Given a compact Kähler manifold $(X,\omega)$, we show that if there exists a constant scalar curvature Kähler metric cohomologous to $\omega$ then Mabuchi's K-energy is J-proper in an appropriate sense, confirming a conjecture of Tian from the nineties. The proof involves a careful study of weak minimizers of the K-energy, and involves a surprising amount of analysis. This is joint work with Robert Berman and Chinh H. Lu.

Serguei Denissov

Instability in 2D Euler equation of incompressible inviscid fluid

We consider the patch evolution under the 2D Euler dynamics and study how the geometry of the boundary can deteriorate in time.

Andreas Seeger

The Haar system in Sobolev spaces

We consider the Haar system on Sobolev spaces and ask: When is it a Schauder basis? When is it an unconditional basis? Some answers are given in recent joint work Tino Ullrich and Gustavo Garrigós.

Jongchon Kim

Some remarks on Fourier restriction estimates

The Fourier restriction problem, raised by Stein in the 1960’s, is a hard open problem in harmonic analysis. Recently, Guth made some impressive progress on this problem using polynomial partitioning, a divide and conquer technique developed by Guth and Katz for some problems in incidence geometry. In this talk, I will introduce the restriction problem and the polynomial partitioning method. In addition, I will present some sharp L^p to L^q estimates for the Fourier extension operator that use an estimate of Guth as a black box.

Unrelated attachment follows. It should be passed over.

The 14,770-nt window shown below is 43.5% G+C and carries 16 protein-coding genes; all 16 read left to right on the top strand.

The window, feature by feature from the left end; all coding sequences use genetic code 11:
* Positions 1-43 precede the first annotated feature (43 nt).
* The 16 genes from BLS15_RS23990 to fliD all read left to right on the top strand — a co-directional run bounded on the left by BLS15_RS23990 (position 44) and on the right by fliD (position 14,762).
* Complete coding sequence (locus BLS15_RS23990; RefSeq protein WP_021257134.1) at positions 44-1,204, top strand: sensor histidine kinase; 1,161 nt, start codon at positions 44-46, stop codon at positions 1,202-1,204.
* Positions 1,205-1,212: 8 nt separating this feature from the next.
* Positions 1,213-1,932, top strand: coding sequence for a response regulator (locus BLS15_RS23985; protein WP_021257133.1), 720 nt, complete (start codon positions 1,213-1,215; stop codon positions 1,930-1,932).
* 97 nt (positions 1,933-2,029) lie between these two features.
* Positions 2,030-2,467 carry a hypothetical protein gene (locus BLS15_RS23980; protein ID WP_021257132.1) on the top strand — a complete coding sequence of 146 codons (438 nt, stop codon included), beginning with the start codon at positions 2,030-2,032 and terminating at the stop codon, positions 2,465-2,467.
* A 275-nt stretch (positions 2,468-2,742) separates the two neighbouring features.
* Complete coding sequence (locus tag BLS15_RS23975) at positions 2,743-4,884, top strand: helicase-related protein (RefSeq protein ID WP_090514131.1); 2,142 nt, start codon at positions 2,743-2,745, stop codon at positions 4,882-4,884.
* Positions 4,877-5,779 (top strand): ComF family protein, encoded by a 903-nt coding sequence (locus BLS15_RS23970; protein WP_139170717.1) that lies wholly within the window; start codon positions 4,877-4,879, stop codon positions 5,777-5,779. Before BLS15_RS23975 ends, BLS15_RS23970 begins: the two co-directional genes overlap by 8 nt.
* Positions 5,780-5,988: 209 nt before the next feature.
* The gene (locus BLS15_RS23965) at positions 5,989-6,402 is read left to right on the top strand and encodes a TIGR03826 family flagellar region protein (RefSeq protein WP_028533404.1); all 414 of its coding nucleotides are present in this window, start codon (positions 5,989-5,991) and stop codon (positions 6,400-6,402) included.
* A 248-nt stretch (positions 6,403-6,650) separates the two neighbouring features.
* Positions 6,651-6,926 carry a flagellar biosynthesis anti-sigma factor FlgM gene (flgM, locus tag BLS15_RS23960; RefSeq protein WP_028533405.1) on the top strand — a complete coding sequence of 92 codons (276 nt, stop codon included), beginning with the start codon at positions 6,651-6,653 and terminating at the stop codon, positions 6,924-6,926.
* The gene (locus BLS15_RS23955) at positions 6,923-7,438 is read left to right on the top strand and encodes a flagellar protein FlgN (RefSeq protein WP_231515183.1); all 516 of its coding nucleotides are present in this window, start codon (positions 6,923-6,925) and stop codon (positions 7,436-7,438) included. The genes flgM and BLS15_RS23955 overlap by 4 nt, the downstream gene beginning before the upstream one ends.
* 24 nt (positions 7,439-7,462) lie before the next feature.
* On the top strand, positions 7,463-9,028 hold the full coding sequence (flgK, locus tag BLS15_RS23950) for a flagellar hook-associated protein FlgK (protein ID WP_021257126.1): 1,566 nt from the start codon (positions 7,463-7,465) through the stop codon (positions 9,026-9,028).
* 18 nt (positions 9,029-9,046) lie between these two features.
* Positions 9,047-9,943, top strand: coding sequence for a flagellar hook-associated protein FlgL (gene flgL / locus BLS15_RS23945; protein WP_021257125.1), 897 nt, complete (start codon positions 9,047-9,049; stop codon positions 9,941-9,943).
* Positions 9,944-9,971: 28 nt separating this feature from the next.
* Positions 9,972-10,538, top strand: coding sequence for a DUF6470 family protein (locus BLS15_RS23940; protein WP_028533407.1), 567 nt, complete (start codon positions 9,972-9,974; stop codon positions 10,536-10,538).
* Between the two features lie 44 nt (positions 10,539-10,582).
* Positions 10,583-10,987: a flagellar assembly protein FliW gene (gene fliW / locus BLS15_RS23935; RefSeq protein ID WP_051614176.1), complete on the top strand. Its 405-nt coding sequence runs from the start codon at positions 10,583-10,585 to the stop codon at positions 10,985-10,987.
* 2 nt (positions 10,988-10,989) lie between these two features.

Roger Temam (Colloquium)

On the mathematical modeling of the humid atmosphere

The humid atmosphere is a multi-phase system, made of air, water vapor, cloud-condensate, and rain water (and possibly ice / snow, aerosols and other components). The possible changes of phase due to evaporation and condensation make the equations nonlinear, non-continuous (and non-monotone) in the framework of nonlinear partial differential equations. We will discuss some modeling aspects, and some issues of existence, uniqueness and regularity for the solutions of the considered problems, making use of convex analysis, variational inequalities, and quasi-variational inequalities.

Roger Temam (Seminar)

Weak solutions of the Shigesada-Kawasaki-Teramoto system

We will present a result of existence of weak solutions to the Shigesada-Kawasaki-Teramoto system, in all dimensions. The method is based on new a priori estimates, the construction of approximate solutions and passage to the limit. The proof of existence is completely self-contained and does not rely on any earlier result. Based on an article with Du Pham, to appear in Nonlinear Analysis.

Xianghong Chen

Restricting the Fourier transform to some oscillating curves